Mount Vernon Senior Center

The Mount Vernon Senior Center opened Thursday as a cold-weather emergency homeless shelter.

MOUNT VERNON — The Mount Vernon Senior Center will be open as an overnight homeless shelter through March 20 after Mayor Jill Boudreau on Wednesday declared a cold weather emergency.

At its meeting Wednesday, the City Council approved an emergency ordinance that creates a process for using buildings as short-term shelters in weather emergencies, as long as they're shown to meet basic safety standards.

The county, which owns the senior center, applied for a permit Thursday morning and received one several hours later.

“I understand it’s not the solution, but it’s one more little piece,” county Commissioner Lisa Janicki said at a meeting announcing the decision Thursday morning.

Peter Donovan, project development manager with the city, said the work on the emergency ordinance was in response to the planned closure of the winter shelter at the Seventh-Day Adventist Church in Mount Vernon.

That shelter has a permit to be open 120 days a year, which it reached Saturday. The city granted a five-day extension to stay open until the opening of this new shelter, he said.

Like with the shelter at the Seventh-Day Adventist Church, the senior center shelter will be paid for by the county and staffed by Friendship House.

Tina Tate, executive director of the nonprofit, said those who wish to stay at the shelter will need to sign up daily at the Friendship House Café.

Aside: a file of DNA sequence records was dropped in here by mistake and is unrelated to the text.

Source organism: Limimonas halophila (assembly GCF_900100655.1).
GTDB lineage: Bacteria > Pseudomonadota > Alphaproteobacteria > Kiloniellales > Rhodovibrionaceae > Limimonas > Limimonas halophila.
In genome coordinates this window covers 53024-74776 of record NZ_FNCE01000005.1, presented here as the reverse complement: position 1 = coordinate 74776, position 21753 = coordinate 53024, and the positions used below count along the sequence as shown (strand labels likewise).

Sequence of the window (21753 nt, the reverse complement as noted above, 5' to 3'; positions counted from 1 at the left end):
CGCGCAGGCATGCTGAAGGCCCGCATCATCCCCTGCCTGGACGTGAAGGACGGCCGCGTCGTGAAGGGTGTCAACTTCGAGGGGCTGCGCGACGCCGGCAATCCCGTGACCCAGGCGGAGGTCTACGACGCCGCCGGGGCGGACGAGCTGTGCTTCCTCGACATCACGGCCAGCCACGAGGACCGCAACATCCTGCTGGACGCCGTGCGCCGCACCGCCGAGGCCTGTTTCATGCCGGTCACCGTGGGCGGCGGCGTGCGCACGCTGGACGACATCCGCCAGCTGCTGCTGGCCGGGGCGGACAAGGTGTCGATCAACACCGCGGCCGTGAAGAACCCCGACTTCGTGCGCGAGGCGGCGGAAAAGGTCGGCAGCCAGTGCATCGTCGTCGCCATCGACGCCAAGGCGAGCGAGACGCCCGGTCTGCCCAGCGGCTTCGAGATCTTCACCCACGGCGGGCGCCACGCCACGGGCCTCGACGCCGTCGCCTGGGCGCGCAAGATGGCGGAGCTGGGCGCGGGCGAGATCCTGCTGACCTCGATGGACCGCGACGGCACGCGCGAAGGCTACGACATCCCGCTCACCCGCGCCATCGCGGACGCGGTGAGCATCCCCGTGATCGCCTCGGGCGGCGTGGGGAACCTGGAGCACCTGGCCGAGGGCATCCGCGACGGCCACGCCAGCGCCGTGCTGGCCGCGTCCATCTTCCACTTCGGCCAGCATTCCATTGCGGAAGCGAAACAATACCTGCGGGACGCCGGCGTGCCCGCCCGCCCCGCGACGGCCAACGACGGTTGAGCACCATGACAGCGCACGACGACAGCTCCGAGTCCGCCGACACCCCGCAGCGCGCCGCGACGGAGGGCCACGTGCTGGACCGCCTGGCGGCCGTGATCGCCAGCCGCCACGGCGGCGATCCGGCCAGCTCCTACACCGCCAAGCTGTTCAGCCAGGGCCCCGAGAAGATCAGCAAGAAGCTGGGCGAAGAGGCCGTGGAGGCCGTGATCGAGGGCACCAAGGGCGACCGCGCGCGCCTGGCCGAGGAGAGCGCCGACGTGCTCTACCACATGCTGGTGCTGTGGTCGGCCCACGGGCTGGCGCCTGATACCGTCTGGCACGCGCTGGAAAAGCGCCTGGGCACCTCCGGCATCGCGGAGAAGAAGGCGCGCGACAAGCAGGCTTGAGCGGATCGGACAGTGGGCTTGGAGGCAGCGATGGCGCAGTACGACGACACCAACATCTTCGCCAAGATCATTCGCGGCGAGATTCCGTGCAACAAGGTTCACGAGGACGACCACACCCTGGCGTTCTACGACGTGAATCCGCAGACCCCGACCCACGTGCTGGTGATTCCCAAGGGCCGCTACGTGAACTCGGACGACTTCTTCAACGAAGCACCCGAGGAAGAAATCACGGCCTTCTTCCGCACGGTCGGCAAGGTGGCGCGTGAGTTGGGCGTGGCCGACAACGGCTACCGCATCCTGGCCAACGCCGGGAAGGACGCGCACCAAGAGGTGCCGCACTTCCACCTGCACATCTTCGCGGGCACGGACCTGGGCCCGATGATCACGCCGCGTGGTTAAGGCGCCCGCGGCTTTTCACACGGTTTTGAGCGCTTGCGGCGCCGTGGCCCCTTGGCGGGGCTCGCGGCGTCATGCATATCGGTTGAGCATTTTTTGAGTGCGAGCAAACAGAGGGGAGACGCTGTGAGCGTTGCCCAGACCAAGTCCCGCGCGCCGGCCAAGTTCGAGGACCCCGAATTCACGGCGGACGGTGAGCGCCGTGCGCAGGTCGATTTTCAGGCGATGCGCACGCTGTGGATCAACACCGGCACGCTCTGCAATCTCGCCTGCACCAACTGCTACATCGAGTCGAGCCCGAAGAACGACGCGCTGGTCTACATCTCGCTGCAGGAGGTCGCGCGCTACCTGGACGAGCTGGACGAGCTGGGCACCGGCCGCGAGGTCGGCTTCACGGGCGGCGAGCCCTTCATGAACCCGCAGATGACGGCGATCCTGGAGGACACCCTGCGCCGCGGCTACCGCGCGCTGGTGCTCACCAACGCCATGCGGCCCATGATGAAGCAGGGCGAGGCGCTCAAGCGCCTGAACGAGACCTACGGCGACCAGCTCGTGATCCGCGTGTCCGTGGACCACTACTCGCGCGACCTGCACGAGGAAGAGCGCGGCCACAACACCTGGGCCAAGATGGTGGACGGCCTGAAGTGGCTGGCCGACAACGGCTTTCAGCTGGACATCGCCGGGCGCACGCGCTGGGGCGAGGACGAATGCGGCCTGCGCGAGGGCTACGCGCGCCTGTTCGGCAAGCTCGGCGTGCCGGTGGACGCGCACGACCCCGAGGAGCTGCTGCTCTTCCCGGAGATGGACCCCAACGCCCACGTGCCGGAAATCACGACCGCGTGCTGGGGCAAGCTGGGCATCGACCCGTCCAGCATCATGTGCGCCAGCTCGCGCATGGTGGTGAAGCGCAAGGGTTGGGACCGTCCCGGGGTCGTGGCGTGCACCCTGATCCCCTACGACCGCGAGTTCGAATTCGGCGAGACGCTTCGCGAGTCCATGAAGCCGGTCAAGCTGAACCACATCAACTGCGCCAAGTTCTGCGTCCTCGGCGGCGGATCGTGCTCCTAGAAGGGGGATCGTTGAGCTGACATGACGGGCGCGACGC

The shelter will be open from 7 p.m. to 6:30 a.m. and will accommodate 24 people. Those staying there will be transported to and from Friendship House.

“(We hope) this will alleviate loitering around the senior center area when they are open for business,” Tate said. “We want to minimize any impact to the senior center.”

Kayla Schott-Bresler, assistant director of county Public Health, said the county is not planning to run a more permanent shelter at the senior center because it does not meet the city’s fire suppression requirements.

According to the ordinance, any building owner in the city can apply to use their building as an emergency cold-weather shelter.

The ordinance classifies severe weather as a two-day period of overnight temperatures that are forecasted to be below freezing, snow accumulation of at least 3 inches or a weather-related natural disaster such as a flood, tsunami or earthquake.

Because it was passed as an emergency ordinance, the city was able to enact it immediately.

However, the city is required to hold a public hearing on the ordinance within 60 days, and the ordinance is only valid for six months without an extension from the City Council.

Several of the homeless who have been staying at the church came to thank city and county leadership for giving them seven more days of shelter.

Sarah Vogt, who has been staying at the Seventh-Day Adventist shelter since November, said she and her fellow residents are grateful for any more time they can get.

Vogt has been working to match the homeless with community mentors through Welcome Home Community Co-op, a homeless-led volunteer group that is closely aligned with the church.

In the past week alone, she said the group has helped five people into classes at Skagit Valley College, two prepare to get their GEDs and two get into behavioral health treatment.

If there’s no shelter available to them in the future, she’s worried these people will regress in the progress they’ve made.

Tiffany Holien, another shelter resident, thanked the county and the city for what they’ve been able to do but said a larger change is necessary before things can really improve for the homeless.

“The citizens of Skagit County need to change their mentality on how they view the homeless,” she said. “We’re not all drug addicts. We’re not all alcoholics. I’ve never been in prison. I’ve never been arrested.”

— Reporter Brandon Stone: bstone@skagitpublishing.com, 360-416-2112, Twitter: @Brandon_SVH{p style=”margin-bottom: 0in;”}

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